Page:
Home >Prevention best policy

Prevention best policy

12 December 2012

As the first trial of a company director for gross negligence manslaughter hits the
headlines, James Tillyer of the Freight Transport Association says directors or owners
of companies need to ensure they lessen the risks

As the first trial of a company director for gross negligence manslaughter hits the
headlines, James Tillyer of the Freight Transport Association says directors or owners
of companies need to ensure they lessen the risks

In April 2008, the Corporate Manslaughter and Corporate
Homicide Act created a new offence of Corporate
Manslaughter in England,Wales and Northern Ireland,
(Corporate Homicide in Scotland). This was the result of over ten
years of campaigning to make it easier to prosecute large
organisations where death has resulted from the gross failings of
corporate management to adhere to their duty of care.

After all, owing to their ability to absorb modest financial
penalties without breaking into a sweat, large, affluent companies
should be given large, 'punitive' fines comparable with their size;
the logic being that tougher penalties will boost health and safety
standards. New sentencing guidelines now mean that convicted
companies are likely to face fines of £500,000 and upwards.

The law will make it easier for grossly negligent individuals to
be punished too, as it ties in with existing laws that mean
company directors and senior managers can be prosecuted under
the offence of Gross Negligence Manslaughter (with both
company director and company responsible for health and safety
offences).With the odds stacked higher than ever, all eyes will be
fixed on the outcome of the first corporate manslaughter trial,
which began on 23 February.

If convicted, this particular company director could be handed
a maximum sentence of life imprisonment having been charged
under Gross Negligence Manslaughter law. The accusation being
made in this particular case is of a 'gross breach' of duty following
the death of a junior employee when the sidewall of an excavated
pit collapsed while he was taking soil samples during a site survey.

The company director has also been charged with an offence
contrary to Section 37 of the Health and Safety at Work Act 1974.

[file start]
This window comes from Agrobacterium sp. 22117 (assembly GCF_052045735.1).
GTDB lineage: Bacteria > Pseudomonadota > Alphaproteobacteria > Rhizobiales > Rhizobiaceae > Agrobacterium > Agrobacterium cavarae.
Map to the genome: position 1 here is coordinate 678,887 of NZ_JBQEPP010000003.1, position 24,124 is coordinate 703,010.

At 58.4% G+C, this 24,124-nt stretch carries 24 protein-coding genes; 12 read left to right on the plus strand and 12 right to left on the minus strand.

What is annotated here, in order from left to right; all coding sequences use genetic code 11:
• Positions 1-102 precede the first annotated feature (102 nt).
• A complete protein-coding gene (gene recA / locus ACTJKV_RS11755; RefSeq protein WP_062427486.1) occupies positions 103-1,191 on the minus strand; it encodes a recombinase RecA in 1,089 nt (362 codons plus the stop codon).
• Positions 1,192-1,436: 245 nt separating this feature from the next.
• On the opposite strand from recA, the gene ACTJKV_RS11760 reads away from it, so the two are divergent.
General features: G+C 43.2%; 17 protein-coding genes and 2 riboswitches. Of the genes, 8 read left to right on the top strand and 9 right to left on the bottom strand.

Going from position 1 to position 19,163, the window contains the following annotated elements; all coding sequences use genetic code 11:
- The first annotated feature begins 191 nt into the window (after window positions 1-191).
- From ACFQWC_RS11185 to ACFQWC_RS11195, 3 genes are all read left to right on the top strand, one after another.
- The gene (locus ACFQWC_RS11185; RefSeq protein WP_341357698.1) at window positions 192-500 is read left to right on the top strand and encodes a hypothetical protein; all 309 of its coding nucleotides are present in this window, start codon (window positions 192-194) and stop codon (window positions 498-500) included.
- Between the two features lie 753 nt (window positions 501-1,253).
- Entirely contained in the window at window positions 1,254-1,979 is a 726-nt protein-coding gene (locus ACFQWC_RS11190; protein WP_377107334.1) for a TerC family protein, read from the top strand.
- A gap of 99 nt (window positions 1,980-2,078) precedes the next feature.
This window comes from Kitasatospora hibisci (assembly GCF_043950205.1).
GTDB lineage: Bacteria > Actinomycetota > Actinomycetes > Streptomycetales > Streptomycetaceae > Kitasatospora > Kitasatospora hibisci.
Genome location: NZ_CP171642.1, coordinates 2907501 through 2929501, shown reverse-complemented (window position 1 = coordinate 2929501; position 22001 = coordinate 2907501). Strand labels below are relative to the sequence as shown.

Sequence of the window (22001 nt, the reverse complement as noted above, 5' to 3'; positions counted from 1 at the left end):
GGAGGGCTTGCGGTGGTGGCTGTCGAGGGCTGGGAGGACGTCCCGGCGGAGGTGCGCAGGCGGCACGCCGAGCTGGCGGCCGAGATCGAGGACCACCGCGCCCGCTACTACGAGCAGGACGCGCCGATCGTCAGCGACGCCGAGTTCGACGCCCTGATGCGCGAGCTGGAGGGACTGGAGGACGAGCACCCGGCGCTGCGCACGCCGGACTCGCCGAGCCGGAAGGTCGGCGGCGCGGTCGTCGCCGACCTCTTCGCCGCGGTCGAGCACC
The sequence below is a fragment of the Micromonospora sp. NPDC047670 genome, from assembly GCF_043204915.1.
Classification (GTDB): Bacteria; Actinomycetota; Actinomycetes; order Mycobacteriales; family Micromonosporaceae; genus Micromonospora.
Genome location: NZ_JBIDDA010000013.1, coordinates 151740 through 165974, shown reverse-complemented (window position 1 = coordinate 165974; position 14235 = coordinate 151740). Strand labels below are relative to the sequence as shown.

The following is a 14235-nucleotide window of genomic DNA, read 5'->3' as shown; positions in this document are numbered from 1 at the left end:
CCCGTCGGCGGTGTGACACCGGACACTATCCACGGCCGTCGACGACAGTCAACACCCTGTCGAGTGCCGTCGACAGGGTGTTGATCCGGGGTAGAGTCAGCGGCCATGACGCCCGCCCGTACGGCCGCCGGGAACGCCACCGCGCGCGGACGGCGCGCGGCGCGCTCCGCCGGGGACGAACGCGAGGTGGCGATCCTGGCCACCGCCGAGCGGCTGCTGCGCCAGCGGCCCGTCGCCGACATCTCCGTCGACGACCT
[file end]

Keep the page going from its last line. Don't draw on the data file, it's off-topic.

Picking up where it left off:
The organisation itself has been charged with failing to discharge
a duty contrary to Section 33 of the HSW Act.

Although this is the first trial of its kind, it is important to
understand that it does not impose any new obligations or duties
on organisations. Organisations whose senior management
already properly manage their duties of care have nothing to fear.

In terms of health and safety offences, the Health and Safety
Executive (HSE) will only prosecute individuals in the most
serious of cases, and more often than not the HSE will focus on
the whole management chain rather than an individual.

The offence of Corporate Manslaughter only applies to
organisations; therefore a penalty of imprisonment is not
relevant. If found guilty an organisation can face an unlimited
fine, a remedial order, and a publicity order which compels
companies to publish statements about corporate manslaughter
However, Gross Negligence Manslaughter is more onerous and
a conviction could bring a maximum sentence of life imprisonment.

There are two key questions that determine whether an act of
corporate manslaughter and gross negligence manslaughter has
been committed. First, has there been a gross breach of a duty of
care? Secondly, did the way in which activities were managed or
organised by senior management represent a substantial element
of the breach. A duty of care is an obligation requiring an
organisation to take reasonable steps to protect a person's safety.

A breach is considered as being 'gross' if the alleged conduct falls
far below what can reasonably be expected of the organisation in
the circumstances.

In trying to reduce instances of corporate fatalities, the Health
and Safety Executive and the Crown Prosecution Service will be
focusing on higher risk industries, so, those in the transport and
warehousing sectors should take particular notice. However,
organisations which already properly organise and manage their
duty of care obligations should have nothing to fear from this

Prevention is better than cure so it is a good idea to carry out a
review of your whole operation from the top down to check that
systems and processes are
considered best practice.